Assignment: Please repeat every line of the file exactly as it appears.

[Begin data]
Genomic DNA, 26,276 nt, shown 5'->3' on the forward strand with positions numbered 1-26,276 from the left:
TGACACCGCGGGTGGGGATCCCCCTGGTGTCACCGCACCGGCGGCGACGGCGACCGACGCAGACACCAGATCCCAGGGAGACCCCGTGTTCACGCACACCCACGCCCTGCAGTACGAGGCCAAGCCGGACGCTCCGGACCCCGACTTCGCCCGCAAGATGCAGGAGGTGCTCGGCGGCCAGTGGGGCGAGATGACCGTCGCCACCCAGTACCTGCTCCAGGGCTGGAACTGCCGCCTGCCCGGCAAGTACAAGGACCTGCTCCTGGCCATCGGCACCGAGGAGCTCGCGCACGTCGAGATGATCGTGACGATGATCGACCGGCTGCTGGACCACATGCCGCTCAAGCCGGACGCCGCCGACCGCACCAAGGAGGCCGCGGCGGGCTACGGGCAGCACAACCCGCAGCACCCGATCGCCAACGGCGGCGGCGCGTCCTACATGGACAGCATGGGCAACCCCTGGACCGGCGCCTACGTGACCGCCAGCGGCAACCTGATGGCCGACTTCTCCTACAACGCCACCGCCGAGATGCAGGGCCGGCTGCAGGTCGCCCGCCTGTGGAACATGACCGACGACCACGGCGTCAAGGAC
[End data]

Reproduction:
Genomic DNA, 26,276 nt, shown 5'->3' on the forward strand with positions numbered 1-26,276 from the left:
TGACACCGCGGGTGGGGATCCCCCTGGTGTCACCGCACCGGCGGCGACGGCGACCGACGCAGACACCAGATCCCAGGGAGACCCCGTGTTCACGCACACCCACGCCCTGCAGTACGAGGCCAAGCCGGACGCTCCGGACCCCGACTTCGCCCGCAAGATGCAGGAGGTGCTCGGCGGCCAGTGGGGCGAGATGACCGTCGCCACCCAGTACCTGCTCCAGGGCTGGAACTGCCGCCTGCCCGGCAAGTACAAGGACCTGCTCCTGGCCATCGGCACCGAGGAGCTCGCGCACGTCGAGATGATCGTGACGATGATCGACCGGCTGCTGGACCACATGCCGCTCAAGCCGGACGCCGCCGACCGCACCAAGGAGGCCGCGGCGGGCTACGGGCAGCACAACCCGCAGCACCCGATCGCCAACGGCGGCGGCGCGTCCTACATGGACAGCATGGGCAACCCCTGGACCGGCGCCTACGTGACCGCCAGCGGCAACCTGATGGCCGACTTCTCCTACAACGCCACCGCCGAGATGCAGGGCCGGCTGCAGGTCGCCCGCCTGTGGAACATGACCGACGACCACGGCGTCAAGGAC